To support the academic, professional and personal growth of Holmes Program participants, AACTE will offer a learning series this summer to Holmes doctoral and master’s students at participating institutions. The sessions offered in the upcoming series will be led by diverse and accomplished leaders in the field. All sessions will build on prior professional development that have been offered to the Holmes Program participants and will address their unique needs as graduate students of color who are pursuing degrees in education.
The session details, descriptions, and links to register are below.
AACTE is excited to welcome the inaugural Holmes Scholars at Indiana University Bloomington. The cohort of nine students are pursuing doctorate degrees in education with concentrations in teacher education, higher education and curriculum studies, and special education. Led by Carl Darnell, associate dean of diversity, equity and inclusion, and Alexander Cuenca, assistant professor, the IU Holmes Program demonstrates IU’s commitment to supporting racially diverse students in higher education.
Below are excerpts from the Indiana University Bloomington School of Education website.
Loukisha Anderson is a doctoral student studying higher education and student affairs at IU. She received her master’s degree in educational psychology, with a concentration in human development from Ball State University. She is currently an associate instructor, supporting the student development and retention of Hudson & Holland Scholars. Some of Anderson’s research interest include traditionally underrepresented students’ retention, persistence, and success, mentoring experiences of Black women in higher education, and wellness experiences of Black women pursuing higher education at predominantly white institutions (PWIs).
Congratulations to Ayan Mitra on being named the March Holmes Scholar of the Month. Mitra recently defended his dissertation, titled “Exploring Neurocognitive Processes that Underline Reading Performance in Children: A Foundational Study.” His other research agenda attempts to bridge the gap between education and neuroscience. Mitra strives to understand how connectivity across different regions of the brain (coherence) is predictive of reading measures in widely used cognitive reading assessments. With rapidly evolving neuroimaging techniques providing better spatial and temporal resolution to brain imaging, it is increasingly important for literacy scholars to theorize the neural basis of reading.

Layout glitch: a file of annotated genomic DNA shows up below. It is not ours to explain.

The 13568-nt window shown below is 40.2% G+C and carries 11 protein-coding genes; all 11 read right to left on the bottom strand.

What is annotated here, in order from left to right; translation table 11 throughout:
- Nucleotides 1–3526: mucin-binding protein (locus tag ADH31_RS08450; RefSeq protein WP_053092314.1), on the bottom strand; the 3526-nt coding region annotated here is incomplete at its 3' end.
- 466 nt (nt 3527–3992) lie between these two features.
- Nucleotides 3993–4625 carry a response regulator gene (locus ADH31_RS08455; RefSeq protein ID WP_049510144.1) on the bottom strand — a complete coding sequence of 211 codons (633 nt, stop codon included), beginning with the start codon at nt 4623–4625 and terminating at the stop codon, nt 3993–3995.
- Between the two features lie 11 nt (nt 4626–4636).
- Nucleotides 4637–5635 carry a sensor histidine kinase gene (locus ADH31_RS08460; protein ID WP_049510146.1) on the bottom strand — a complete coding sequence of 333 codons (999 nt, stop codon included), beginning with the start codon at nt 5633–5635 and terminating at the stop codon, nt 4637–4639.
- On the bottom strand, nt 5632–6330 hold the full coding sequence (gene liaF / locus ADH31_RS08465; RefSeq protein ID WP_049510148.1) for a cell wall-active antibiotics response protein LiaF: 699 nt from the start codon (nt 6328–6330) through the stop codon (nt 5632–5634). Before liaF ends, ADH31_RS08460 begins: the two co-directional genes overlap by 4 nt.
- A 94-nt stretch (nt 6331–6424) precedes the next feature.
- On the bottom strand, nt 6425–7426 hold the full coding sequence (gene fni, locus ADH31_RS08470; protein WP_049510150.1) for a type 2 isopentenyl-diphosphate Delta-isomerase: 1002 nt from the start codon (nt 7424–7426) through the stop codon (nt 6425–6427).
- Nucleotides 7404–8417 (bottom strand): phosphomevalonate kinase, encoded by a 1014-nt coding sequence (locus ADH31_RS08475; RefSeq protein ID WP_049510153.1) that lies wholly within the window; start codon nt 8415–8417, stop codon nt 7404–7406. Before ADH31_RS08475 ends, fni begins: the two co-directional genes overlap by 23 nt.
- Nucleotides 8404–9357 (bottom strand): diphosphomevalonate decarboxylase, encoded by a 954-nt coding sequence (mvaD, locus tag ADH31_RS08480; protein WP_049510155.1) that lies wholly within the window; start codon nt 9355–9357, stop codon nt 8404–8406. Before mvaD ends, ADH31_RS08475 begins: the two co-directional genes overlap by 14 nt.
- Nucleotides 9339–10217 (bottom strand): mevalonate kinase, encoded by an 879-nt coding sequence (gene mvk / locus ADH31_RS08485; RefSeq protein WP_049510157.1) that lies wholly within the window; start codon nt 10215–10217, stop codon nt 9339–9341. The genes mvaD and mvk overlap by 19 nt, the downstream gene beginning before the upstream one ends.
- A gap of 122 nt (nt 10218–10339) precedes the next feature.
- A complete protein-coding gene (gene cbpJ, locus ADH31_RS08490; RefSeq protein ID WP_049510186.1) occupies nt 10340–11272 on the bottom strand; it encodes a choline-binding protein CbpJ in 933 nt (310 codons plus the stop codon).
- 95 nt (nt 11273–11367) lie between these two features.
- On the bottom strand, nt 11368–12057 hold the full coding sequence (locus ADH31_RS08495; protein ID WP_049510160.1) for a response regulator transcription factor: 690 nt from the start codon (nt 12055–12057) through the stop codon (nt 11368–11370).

AACTE is pleased to welcome new Holmes Scholars from the University of Louisville and the University of North Florida. These institutions’ expansion of their Holmes Program signals their continued commitment to investing in initiatives that seek to advance equity in the education profession.
Easter Brown is in her second year in the pursuit of her Ed.D. Brown served as a classroom teacher for six years and three years as resident clinical faculty for a professional development school in partnership with the University of North Florida (UNF) before becoming an elementary school administrator. In continued efforts to bridge the gap between higher education and K-12 education, Brown serves as a member of the Business and Industry Leadership Team for Education and Human Services at Florida State College at Jacksonvilleand UNF’s Teaching, Learning, and Curriculum Advisory Board. Brown is passionate in culturally responsive pedagogy in elementary school curriculum and the leadership journeys of Black female educators in predominantly white institutions, specifically K-12 education.